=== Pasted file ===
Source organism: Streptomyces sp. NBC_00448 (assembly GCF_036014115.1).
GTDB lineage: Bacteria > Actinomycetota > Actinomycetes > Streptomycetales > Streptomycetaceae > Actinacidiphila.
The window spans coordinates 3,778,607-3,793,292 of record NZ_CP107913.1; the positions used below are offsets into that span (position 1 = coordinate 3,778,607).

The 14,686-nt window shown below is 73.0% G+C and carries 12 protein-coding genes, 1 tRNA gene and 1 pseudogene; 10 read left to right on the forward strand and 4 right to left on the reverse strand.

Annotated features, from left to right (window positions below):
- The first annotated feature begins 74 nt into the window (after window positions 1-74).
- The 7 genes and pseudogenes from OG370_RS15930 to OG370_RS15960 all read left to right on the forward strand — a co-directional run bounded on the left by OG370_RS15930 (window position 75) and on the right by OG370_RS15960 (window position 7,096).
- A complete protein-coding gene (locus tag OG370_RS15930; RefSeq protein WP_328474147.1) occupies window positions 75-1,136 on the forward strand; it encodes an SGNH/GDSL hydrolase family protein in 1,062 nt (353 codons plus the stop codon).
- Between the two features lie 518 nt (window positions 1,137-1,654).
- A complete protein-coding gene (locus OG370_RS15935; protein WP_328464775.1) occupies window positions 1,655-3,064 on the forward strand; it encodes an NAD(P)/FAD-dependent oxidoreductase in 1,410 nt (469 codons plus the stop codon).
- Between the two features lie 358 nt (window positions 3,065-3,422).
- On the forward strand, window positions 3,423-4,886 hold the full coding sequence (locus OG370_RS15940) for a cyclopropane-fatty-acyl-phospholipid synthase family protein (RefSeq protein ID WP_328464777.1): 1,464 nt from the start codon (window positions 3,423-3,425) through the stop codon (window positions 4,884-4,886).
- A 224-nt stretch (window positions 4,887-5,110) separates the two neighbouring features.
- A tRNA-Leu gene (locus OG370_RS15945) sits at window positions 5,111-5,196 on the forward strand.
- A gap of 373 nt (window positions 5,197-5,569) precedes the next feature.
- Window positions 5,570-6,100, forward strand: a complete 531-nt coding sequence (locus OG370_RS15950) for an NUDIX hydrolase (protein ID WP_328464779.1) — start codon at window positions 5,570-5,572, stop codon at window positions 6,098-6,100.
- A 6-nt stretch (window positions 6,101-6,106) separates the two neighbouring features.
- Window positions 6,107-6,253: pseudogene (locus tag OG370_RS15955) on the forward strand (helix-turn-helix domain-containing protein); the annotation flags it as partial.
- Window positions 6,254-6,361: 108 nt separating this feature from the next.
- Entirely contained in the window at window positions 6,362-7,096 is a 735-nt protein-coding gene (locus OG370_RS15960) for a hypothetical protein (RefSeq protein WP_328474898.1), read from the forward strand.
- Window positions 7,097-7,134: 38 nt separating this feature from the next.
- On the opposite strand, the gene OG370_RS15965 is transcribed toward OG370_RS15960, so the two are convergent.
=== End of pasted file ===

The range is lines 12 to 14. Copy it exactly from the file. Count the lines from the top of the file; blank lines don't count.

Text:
- On the forward strand, window positions 3,423-4,886 hold the full coding sequence (locus OG370_RS15940) for a cyclopropane-fatty-acyl-phospholipid synthase family protein (RefSeq protein ID WP_328464777.1): 1,464 nt from the start codon (window positions 3,423-3,425) through the stop codon (window positions 4,884-4,886).
- A 224-nt stretch (window positions 4,887-5,110) separates the two neighbouring features.
- A tRNA-Leu gene (locus OG370_RS15945) sits at window positions 5,111-5,196 on the forward strand.